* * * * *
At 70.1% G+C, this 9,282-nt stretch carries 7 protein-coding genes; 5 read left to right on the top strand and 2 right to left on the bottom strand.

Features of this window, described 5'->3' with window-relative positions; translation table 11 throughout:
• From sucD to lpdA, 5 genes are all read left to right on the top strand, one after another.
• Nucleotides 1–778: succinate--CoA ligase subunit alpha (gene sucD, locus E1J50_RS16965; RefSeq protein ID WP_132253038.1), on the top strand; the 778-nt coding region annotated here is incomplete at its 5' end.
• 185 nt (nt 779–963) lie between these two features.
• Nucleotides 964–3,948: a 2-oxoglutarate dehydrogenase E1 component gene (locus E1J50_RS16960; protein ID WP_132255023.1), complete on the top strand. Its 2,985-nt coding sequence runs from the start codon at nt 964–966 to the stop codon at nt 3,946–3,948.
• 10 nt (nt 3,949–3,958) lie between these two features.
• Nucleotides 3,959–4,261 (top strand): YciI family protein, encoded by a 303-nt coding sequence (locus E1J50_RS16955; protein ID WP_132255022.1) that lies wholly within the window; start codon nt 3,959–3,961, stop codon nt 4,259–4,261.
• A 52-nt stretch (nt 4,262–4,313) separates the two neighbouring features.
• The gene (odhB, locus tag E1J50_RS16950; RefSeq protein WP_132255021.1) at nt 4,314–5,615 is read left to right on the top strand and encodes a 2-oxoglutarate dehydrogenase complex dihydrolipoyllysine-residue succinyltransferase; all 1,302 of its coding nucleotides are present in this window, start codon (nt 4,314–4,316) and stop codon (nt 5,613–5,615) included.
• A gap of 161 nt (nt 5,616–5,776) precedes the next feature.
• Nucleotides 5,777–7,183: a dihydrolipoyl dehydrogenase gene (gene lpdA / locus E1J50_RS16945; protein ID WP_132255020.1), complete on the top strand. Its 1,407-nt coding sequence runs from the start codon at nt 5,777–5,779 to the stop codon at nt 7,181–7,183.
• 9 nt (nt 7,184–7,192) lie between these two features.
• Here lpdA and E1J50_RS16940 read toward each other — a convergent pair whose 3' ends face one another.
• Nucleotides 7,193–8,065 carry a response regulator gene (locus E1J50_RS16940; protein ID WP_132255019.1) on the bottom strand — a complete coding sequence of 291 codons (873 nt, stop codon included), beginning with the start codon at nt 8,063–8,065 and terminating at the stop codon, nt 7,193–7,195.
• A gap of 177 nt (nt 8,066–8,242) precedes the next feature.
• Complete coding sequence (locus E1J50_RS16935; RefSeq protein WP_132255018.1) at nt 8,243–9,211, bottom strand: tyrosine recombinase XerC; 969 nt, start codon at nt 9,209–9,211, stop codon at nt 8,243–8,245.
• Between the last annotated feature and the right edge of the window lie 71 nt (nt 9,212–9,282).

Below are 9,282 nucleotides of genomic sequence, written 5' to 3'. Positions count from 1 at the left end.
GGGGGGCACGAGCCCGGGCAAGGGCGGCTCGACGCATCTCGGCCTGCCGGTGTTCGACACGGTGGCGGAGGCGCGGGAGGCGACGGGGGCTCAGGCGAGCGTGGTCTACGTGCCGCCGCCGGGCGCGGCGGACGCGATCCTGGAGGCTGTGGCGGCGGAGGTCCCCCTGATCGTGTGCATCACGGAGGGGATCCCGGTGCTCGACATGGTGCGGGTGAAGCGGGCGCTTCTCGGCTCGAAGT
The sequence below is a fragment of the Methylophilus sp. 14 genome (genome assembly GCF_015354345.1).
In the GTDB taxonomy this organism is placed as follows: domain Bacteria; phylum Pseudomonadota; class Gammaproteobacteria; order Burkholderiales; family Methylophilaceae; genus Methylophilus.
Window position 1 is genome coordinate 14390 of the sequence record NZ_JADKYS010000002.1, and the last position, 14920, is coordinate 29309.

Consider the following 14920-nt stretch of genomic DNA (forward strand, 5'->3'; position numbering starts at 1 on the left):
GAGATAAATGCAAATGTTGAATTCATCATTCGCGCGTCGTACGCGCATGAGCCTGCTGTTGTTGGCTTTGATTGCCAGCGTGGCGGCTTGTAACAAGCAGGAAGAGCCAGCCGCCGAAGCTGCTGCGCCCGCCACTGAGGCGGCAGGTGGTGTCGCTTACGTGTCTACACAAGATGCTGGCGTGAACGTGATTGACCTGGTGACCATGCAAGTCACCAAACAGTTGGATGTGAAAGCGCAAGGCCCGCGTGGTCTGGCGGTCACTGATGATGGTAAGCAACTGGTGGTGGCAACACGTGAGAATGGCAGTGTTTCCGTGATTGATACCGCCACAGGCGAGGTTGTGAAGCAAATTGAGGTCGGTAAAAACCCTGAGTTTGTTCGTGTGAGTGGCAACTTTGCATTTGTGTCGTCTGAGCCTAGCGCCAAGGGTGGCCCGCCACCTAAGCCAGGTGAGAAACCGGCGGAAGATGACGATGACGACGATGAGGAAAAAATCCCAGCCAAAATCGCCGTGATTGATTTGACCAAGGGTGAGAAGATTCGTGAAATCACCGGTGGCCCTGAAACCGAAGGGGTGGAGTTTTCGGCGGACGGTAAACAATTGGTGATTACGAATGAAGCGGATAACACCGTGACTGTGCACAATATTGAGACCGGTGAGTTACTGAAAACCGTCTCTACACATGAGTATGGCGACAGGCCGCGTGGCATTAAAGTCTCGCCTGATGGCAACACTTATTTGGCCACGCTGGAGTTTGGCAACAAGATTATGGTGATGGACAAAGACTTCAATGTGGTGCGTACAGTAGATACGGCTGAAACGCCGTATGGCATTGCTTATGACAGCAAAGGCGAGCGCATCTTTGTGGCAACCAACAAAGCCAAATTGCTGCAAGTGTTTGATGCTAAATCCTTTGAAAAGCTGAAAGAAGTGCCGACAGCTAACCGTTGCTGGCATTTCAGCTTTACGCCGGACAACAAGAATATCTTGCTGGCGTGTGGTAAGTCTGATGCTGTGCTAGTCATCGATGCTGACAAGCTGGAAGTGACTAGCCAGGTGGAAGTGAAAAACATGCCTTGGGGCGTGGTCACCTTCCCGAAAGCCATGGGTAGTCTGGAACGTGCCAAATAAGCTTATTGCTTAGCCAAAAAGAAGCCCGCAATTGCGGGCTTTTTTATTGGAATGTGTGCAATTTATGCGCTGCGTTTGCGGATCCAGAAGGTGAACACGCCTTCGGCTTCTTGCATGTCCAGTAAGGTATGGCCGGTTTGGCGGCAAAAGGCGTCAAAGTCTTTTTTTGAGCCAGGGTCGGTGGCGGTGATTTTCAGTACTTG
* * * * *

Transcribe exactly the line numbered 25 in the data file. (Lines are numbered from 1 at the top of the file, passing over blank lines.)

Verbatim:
GAGATAAATGCAAATGTTGAATTCATCATTCGCGCGTCGTACGCGCATGAGCCTGCTGTTGTTGGCTTTGATTGCCAGCGTGGCGGCTTGTAACAAGCAGGAAGAGCCAGCCGCCGAAGCTGCTGCGCCCGCCACTGAGGCGGCAGGTGGTGTCGCTTACGTGTCTACACAAGATGCTGGCGTGAACGTGATTGACCTGGTGACCATGCAAGTCACCAAACAGTTGGATGTGAAAGCGCAAGGCCCGCGTGGTCTGGCGGTCACTGATGATGGTAAGCAACTGGTGGTGGCAACACGTGAGAATGGCAGTGTTTCCGTGATTGATACCGCCACAGGCGAGGTTGTGAAGCAAATTGAGGTCGGTAAAAACCCTGAGTTTGTTCGTGTGAGTGGCAACTTTGCATTTGTGTCGTCTGAGCCTAGCGCCAAGGGTGGCCCGCCACCTAAGCCAGGTGAGAAACCGGCGGAAGATGACGATGACGACGATGAGGAAAAAATCCCAGCCAAAATCGCCGTGATTGATTTGACCAAGGGTGAGAAGATTCGTGAAATCACCGGTGGCCCTGAAACCGAAGGGGTGGAGTTTTCGGCGGACGGTAAACAATTGGTGATTACGAATGAAGCGGATAACACCGTGACTGTGCACAATATTGAGACCGGTGAGTTACTGAAAACCGTCTCTACACATGAGTATGGCGACAGGCCGCGTGGCATTAAAGTCTCGCCTGATGGCAACACTTATTTGGCCACGCTGGAGTTTGGCAACAAGATTATGGTGATGGACAAAGACTTCAATGTGGTGCGTACAGTAGATACGGCTGAAACGCCGTATGGCATTGCTTATGACAGCAAAGGCGAGCGCATCTTTGTGGCAACCAACAAAGCCAAATTGCTGCAAGTGTTTGATGCTAAATCCTTTGAAAAGCTGAAAGAAGTGCCGACAGCTAACCGTTGCTGGCATTTCAGCTTTACGCCGGACAACAAGAATATCTTGCTGGCGTGTGGTAAGTCTGATGCTGTGCTAGTCATCGATGCTGACAAGCTGGAAGTGACTAGCCAGGTGGAAGTGAAAAACATGCCTTGGGGCGTGGTCACCTTCCCGAAAGCCATGGGTAGTCTGGAACGTGCCAAATAAGCTTATTGCTTAGCCAAAAAGAAGCCCGCAATTGCGGGCTTTTTTATTGGAATGTGTGCAATTTATGCGCTGCGTTTGCGGATCCAGAAGGTGAACACGCCTTCGGCTTCTTGCATGTCCAGTAAGGTATGGCCGGTTTGGCGGCAAAAGGCGTCAAAGTCTTTTTTTGAGCCAGGGTCGGTGGCGGTGATTTTCAGTACTTG